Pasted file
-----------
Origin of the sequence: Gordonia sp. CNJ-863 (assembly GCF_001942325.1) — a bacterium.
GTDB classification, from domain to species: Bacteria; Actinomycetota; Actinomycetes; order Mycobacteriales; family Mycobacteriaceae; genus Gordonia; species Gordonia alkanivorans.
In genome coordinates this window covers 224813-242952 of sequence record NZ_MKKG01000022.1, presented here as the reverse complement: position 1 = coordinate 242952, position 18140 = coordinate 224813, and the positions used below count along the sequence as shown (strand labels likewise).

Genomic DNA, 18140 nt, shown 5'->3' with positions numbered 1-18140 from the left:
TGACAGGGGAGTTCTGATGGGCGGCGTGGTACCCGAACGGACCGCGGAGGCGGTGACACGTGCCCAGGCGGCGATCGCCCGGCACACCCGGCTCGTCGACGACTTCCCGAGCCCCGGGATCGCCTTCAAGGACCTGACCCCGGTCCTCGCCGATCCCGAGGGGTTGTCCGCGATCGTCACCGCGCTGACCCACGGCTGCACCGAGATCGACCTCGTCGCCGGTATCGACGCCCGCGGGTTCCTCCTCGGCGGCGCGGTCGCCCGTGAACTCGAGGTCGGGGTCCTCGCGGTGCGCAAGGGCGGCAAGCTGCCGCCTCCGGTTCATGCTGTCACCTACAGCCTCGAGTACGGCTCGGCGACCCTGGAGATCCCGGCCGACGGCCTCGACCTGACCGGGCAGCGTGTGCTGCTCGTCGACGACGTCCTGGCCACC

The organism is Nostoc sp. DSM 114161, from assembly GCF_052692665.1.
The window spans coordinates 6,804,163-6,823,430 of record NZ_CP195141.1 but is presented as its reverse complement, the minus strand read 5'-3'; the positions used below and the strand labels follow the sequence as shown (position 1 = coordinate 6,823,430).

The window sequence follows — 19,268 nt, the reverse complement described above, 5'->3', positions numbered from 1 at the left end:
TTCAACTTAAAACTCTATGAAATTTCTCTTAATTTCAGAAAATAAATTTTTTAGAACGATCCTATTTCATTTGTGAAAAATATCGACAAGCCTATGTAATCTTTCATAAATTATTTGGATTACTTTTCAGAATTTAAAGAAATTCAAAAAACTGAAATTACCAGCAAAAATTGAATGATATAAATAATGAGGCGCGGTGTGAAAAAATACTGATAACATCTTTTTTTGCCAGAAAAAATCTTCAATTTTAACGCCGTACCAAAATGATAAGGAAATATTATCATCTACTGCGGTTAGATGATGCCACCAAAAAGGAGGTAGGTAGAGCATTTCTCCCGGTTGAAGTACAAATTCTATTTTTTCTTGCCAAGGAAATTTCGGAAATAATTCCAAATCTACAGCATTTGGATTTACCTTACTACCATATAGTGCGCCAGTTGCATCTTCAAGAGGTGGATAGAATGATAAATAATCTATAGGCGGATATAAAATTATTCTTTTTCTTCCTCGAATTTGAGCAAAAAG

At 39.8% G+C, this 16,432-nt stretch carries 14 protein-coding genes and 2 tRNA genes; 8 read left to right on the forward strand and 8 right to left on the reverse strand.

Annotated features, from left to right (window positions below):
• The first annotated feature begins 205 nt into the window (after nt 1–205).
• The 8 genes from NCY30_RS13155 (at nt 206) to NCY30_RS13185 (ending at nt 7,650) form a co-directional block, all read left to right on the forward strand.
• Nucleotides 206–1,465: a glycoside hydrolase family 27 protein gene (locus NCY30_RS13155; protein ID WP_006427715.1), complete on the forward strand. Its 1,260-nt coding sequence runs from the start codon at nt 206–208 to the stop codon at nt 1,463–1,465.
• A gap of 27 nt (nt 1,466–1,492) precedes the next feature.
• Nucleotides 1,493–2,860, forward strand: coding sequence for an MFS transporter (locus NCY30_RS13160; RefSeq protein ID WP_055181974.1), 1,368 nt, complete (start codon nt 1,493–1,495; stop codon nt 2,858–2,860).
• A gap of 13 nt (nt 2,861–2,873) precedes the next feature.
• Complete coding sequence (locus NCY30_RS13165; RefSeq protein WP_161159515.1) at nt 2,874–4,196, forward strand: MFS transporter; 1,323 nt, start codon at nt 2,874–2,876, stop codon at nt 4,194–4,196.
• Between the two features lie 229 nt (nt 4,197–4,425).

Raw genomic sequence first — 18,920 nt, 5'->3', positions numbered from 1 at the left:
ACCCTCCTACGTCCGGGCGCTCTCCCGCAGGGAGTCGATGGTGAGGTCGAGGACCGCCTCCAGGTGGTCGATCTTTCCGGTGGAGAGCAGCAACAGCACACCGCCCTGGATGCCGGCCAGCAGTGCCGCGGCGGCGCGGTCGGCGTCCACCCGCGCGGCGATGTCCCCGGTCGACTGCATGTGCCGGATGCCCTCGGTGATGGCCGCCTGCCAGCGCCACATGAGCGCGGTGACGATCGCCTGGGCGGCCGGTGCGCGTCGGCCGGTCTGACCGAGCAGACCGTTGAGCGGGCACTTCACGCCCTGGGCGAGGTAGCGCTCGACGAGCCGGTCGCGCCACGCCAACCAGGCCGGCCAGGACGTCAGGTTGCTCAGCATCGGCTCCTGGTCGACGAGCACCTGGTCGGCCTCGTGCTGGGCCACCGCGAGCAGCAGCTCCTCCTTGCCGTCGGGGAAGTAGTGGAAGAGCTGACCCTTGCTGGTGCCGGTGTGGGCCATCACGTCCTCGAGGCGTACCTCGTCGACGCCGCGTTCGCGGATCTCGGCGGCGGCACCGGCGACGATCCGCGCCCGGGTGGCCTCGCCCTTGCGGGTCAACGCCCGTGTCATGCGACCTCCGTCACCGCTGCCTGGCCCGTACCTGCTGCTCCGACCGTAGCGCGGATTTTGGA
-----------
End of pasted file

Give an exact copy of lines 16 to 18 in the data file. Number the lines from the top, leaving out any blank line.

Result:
• Nucleotides 1,493–2,860, forward strand: coding sequence for an MFS transporter (locus NCY30_RS13160; RefSeq protein ID WP_055181974.1), 1,368 nt, complete (start codon nt 1,493–1,495; stop codon nt 2,858–2,860).
• A gap of 13 nt (nt 2,861–2,873) precedes the next feature.
• Complete coding sequence (locus NCY30_RS13165; RefSeq protein WP_161159515.1) at nt 2,874–4,196, forward strand: MFS transporter; 1,323 nt, start codon at nt 2,874–2,876, stop codon at nt 4,194–4,196.